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Ancient mystery solved by geographers

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Mon, Apr 20, 2009

The mystery of how two-foot deep tracks were cut into the rock of Malta which has long puzzled locals, scientists and tourists may have been solved by British scientists.

The ruts were almost certainly caused by the passage of carts because the rock was not strong enough to support the wooden wheels of loaded carts.

Professor Derek Mottershead, of the University of Portsmouth’s Department of Geography, followed in the footsteps of generations of scholars to try and unravel the mysteries of the Maltese landscape.

The ruts are up to two feet deep and more than 30km of them run in pairs criss-crossing the island. But instead of concentrating on the shape and distribution of the ruts, as previous researchers had done, they studied the forces required to make the rock fail.

Professor Mottershead’s team came up with a design of a cart to fit the field evidence, estimated its weight and calculated the stresses involved. They discovered that in some places the rock was so soft that after heavy rainfall a single passage of a cart could cause the rock to fail.

Professor Mottershead said: “The ruts have been studied and talked about for centuries and though it is obvious they are related to vehicles nobody understood how they were made or even when.

“We decided to reverse-engineer a cart to fit the ruts and then calculate the stresses it would have imposed. The limestone could withstand cart wheels when it was dry but after heavy rain it erodes in front of your eyes.”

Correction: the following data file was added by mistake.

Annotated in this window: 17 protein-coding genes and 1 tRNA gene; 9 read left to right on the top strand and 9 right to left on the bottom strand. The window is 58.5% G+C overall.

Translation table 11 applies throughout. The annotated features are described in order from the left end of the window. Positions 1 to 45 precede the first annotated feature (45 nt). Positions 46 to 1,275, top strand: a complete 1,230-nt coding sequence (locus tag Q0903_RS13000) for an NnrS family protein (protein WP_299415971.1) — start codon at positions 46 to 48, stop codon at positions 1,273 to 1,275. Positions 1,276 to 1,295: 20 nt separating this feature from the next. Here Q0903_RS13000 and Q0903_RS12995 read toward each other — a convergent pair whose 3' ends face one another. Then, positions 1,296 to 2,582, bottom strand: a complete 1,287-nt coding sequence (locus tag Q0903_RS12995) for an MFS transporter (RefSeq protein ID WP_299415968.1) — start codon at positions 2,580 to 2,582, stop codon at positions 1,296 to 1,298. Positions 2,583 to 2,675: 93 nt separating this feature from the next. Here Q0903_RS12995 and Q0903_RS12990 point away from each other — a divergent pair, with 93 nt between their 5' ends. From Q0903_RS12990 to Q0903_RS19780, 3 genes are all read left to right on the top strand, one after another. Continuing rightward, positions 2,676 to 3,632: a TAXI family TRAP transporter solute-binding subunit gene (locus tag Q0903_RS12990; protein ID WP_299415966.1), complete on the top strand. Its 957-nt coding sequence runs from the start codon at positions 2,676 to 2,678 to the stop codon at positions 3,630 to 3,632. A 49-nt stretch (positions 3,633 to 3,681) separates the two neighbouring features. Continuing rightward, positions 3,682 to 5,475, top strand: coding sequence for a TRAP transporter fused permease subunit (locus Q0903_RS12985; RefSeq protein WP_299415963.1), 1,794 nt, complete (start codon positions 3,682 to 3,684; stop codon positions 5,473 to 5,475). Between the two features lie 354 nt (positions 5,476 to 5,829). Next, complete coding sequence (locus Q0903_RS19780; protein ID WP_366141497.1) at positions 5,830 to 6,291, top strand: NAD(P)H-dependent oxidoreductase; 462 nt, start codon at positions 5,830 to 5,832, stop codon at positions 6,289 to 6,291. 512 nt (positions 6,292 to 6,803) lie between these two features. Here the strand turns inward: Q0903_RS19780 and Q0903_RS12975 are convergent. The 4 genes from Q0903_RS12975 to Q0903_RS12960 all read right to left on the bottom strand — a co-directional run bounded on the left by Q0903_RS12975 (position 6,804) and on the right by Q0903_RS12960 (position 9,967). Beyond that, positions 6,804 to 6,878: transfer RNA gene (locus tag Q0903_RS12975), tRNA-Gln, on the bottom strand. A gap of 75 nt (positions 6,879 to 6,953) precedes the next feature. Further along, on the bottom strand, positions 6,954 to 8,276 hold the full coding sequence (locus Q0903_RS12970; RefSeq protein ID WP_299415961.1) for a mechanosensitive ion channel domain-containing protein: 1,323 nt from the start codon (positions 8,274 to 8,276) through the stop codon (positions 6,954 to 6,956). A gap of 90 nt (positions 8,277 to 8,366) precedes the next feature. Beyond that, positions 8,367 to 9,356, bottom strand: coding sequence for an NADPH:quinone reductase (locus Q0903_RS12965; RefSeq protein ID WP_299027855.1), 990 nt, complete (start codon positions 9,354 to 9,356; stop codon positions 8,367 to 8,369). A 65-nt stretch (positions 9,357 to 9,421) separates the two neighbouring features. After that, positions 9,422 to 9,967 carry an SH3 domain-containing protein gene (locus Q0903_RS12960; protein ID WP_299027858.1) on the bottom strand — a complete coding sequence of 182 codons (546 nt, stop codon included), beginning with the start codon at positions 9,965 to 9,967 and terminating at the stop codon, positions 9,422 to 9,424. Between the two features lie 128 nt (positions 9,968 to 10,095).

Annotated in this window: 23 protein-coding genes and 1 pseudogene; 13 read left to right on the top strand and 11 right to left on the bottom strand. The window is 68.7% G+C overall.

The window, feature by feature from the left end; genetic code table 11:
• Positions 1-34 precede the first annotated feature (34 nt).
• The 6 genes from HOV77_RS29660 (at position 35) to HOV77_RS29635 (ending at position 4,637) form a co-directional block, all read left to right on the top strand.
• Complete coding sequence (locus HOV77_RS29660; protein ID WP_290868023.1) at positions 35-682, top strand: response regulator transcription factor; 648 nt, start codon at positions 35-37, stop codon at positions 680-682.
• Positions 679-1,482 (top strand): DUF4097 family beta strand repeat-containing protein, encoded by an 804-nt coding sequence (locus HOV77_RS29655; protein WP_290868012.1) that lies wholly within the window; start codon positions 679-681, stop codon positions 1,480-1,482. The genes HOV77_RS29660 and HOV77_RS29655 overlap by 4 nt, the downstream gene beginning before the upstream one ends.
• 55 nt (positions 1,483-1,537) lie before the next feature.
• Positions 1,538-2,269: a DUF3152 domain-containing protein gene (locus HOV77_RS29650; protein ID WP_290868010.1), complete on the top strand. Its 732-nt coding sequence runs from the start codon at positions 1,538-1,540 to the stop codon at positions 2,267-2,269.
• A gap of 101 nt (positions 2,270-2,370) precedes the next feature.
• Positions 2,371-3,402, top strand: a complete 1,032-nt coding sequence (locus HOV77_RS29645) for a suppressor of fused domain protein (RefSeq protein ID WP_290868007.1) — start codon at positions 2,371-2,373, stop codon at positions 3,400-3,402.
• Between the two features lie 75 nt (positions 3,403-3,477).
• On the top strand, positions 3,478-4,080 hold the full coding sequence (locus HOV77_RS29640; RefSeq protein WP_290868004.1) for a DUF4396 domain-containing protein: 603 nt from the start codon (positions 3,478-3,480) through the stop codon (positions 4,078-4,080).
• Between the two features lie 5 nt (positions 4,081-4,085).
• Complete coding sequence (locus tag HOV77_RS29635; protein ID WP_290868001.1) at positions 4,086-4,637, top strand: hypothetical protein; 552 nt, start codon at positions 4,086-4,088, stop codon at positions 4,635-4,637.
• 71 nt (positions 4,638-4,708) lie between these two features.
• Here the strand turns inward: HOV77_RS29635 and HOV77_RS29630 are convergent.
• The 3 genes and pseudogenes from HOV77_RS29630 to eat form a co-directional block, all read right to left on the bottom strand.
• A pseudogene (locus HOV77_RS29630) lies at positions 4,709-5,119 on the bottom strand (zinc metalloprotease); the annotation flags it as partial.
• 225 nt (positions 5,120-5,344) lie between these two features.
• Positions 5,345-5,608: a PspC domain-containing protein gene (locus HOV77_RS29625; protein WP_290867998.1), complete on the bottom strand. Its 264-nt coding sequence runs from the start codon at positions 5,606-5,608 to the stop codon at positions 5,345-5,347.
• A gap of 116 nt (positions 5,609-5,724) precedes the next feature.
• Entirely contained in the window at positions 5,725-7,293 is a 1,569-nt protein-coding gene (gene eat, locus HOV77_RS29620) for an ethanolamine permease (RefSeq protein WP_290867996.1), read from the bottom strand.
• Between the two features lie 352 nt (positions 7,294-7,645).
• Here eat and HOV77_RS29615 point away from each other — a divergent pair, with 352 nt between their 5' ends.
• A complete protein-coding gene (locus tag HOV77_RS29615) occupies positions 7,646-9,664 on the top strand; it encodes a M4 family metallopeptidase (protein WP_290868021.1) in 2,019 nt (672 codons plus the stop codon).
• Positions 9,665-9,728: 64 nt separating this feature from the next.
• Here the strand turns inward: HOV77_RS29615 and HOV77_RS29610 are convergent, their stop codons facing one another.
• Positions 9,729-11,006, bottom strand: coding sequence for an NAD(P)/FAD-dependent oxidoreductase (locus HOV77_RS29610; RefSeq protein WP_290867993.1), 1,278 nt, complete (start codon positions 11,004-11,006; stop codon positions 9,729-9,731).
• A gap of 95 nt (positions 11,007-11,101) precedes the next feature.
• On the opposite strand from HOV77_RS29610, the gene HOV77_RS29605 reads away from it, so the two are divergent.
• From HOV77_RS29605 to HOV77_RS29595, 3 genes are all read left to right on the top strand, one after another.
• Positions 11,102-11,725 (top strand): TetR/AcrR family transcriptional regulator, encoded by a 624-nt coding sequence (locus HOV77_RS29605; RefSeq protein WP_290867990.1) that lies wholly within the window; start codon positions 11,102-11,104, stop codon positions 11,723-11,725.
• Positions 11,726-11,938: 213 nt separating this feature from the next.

In one area, known locally as Clapham Junction because of the proliferation of ruts, the rock was so soft it would have eroded after the passage of a single unloaded cart.

Professor Mottershead said: “The underlying rock in Malta is weak and when it’s wet it loses about 80 per cent of its strength. The carts would have first made tracks in the soil but when that eroded, the cartwheels ran directly on the bedrock, making it easier for other carts to follow the same tracks.”

But the ruts would quickly become too deep and the carters would have had to continually find new routes, which explains why there are so many ruts criss-crossing the island.

Professor Mottershead said: “There are ruts in other countries, but in less resistant sandstones and clays. Good examples are the American wagon trails formed during the settlement of the west, and at Arbroath, Scotland, formed during quarrying, and at Robin Hood's Bay in Yorkshire.

“What is unique to Malta is the sheer number of ruts. For years they have attracted the attention of archaeologists but until now we didn’t have a convincing explanation of the mechanics of how they could have been formed.”

The research team included Dr Alastair Pearson and Martin Schaefer, also of the University of Portsmouth. Their research was published in the journal Antiquity.